1. Now, it wasn’t just the Tom Archers of this world who went to fairs to sell their (putrid) wares: just as in Ambridge, the less obsessive went for the gossip and the entertainment provided by the sideshows – in those halcyon days before ferret racing was ever dreamt of and fruit-picking was a purely domestic affair.

Out of those fripperies grew the sense of ‘funfair’. As the OED puts it: ‘Chiefly Brit. A gathering for entertainment at which rides, sideshows, and other amusements are set up, typically (but not always) on a temporary or periodical basis; the place at which such rides and amusements are set up.’

The OED says it’s often hard to separate that meaning from the first one, but their first example clearly refers to what we (and the recently totally silenced Henry – what ever happened to him? Has Rob eaten him?) understand by a fair:

1763   London Chron. 8 Jan. 1/3   ‘On Saturday the River Thames was frozen over so hard at Isleworth, that a fair was kept on it all day… There was a round-about for children to ride in, and all sorts of toys sold.

And then there’s Aldous Huxley in Crome Yellow (1921): ‘Crome’s yearly Charity Fair had grown into a noisy thing of merry-go-rounds, cocoanut shies, and miscellaneous side shows—a real genuine fair on the grand scale.’

3.  Related to meaning 1 is the sort of trade fair that could really be a step change for the village if Ambridge had its own one: ‘an exhibition, esp. one designed to publicize a particular product or the products of one industry, country, etc. Frequently with modifying word.’ The London Book Fair or the Frankfurt Book Fair are examples. Perhaps Tom Archer should think about setting up a fermented foods trade fair: KimchAm 2017 (Kimchi + Ambridge) has a certain je ne sais quoi, but I’m sure readers can supply something rather better.

4 Then, briefly, there’s the meaning sometimes Merrye-Englanded as fayre, such as a church fair, ‘an event at which homemade or second-hand goods are sold to raise money for charity, often incorporating competitions, displays, sideshows, etc.’

Now, just to confuse Lexi, the OED equates that  last meaning to fête. And the picture here shows a church event called ‘fair’. But the great and the good of Ambridge decided to call it a fête. Why? Perhaps it sounds jollier than ‘fair’ and avoids the vulgar connotations of commercial funfairs. Moreover, if you google village fete it gets many fewer hits than village fair, so Ambridge is not following majority language use. But then if you use quotation marks in your search, ‘village fete’ is the winner. Other than that, who knows? I think it would be best to ask the organizers.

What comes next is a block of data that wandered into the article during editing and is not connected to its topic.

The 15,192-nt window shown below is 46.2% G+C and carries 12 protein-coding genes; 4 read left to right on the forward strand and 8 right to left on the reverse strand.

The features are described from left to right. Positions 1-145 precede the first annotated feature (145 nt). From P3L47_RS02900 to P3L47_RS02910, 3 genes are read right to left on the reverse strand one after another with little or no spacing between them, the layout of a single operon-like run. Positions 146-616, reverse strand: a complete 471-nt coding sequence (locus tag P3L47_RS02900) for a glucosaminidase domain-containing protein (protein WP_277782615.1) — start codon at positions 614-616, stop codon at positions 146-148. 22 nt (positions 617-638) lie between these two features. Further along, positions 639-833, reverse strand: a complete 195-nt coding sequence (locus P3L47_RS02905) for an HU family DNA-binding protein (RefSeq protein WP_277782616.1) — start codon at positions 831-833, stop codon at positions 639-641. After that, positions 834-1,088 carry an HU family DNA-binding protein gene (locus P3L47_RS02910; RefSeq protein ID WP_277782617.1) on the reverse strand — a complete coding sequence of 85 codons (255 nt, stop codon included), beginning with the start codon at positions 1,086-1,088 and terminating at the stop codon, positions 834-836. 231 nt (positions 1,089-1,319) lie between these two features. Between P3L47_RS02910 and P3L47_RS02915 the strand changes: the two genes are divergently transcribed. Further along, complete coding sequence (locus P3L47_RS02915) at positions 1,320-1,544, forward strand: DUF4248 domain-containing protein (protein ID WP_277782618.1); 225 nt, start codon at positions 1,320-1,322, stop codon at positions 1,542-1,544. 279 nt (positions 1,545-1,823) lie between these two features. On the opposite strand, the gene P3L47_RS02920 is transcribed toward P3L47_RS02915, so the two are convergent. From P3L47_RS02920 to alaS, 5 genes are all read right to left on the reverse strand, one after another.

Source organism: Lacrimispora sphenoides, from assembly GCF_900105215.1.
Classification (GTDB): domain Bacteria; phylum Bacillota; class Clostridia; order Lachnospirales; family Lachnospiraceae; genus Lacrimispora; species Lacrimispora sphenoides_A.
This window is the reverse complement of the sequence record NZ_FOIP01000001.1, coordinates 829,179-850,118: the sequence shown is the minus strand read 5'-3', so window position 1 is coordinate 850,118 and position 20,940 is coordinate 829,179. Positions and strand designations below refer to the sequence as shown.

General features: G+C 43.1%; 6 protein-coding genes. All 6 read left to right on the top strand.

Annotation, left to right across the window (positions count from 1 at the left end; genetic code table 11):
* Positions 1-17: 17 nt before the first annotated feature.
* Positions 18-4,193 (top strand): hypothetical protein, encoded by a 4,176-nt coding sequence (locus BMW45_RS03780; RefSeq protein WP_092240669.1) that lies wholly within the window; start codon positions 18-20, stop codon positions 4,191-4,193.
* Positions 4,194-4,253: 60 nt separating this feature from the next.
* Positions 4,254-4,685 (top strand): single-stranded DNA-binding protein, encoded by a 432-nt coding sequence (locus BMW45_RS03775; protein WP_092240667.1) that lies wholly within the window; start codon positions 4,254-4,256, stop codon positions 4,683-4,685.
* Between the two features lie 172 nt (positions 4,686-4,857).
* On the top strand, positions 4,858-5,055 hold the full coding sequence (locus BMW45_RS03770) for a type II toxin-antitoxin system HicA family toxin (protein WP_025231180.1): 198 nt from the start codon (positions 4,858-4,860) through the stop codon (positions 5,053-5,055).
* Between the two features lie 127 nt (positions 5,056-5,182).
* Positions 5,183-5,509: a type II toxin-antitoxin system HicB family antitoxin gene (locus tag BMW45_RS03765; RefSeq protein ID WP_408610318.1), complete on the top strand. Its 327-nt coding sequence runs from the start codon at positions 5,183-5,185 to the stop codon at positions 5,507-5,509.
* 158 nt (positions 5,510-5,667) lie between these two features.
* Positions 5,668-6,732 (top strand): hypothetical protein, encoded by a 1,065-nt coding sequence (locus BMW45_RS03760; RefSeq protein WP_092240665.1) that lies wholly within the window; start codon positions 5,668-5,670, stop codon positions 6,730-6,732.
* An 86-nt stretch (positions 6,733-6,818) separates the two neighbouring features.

Sorry, Lexi. English is a bit like that.

As Dickens put it, in the mouth of one of his characters: ‘Our Language,’ said Mr Podsnap, with a gracious consciousness of being always right, ‘is Difficult. Ours is a Copious Language, and Trying to Strangers.’ (By ‘Strangers’ he meant ‘foreigners’.)

Where did the word come from?
Like tens of thousands of English words, from French feire (compare the 1390 quotation above.) Which in turn comes from late Latin feria, the singular of feriae, ‘holy days’ on which such fairs were often held. The Latin word has descendants in other Romance languages too: una feria in Spanish means ‘fair’ as in 2 and 3 above; un día feriado in Latin American Spanish is a public holiday; the Portuguese words for Monday-Friday all contain the word feira, e.g. Segunda-feira (Monday), literally ‘second fair’.


Is much more recent. In the unrevised OED entry, where it is defined as ‘A festival, an entertainment on a large scale’, it first appears in a quotation of 1754 from Horace Walpole’s letters i.e. ‘The great fête at St. Cloud’ and later in Thackeray’s 1848 Pendennis ‘The guests at my Lord So-and-so’s fête’.

The ‘village fête’ meaning goes back only to 1893, defined as ‘A bazaar-like function designed to raise money for some charitable purpose.’ The year after we find arch-aesthete Walter Pater offering ‘Sincere congratulations on the success of the Fête.’ Which makes one wonder, who will be writing to congratulate Ambridge?

Like fair, fête too comes from Latin via French: Old French feste (noun), from Latin festa, neuter plural of festus ‘joyous’. Spanish has the ‘same’ word as fiesta.

So, Lexi, there you have it. Not exactly in a nutshell, though. What does in a nutshell mean, you ask. You use it to tell people that you are about to say something in very few words, or briefly, usually when summing up an explanation or reason you have just given. Think of a hazelnut and its shell, and you’ll see you can’t fit many words in there. How would you say that in Bulgarian?

PS: It’s ok to write fete without its little hat, or circumflex accent, if you like, but I’m sure in Ambridge they would insist on it.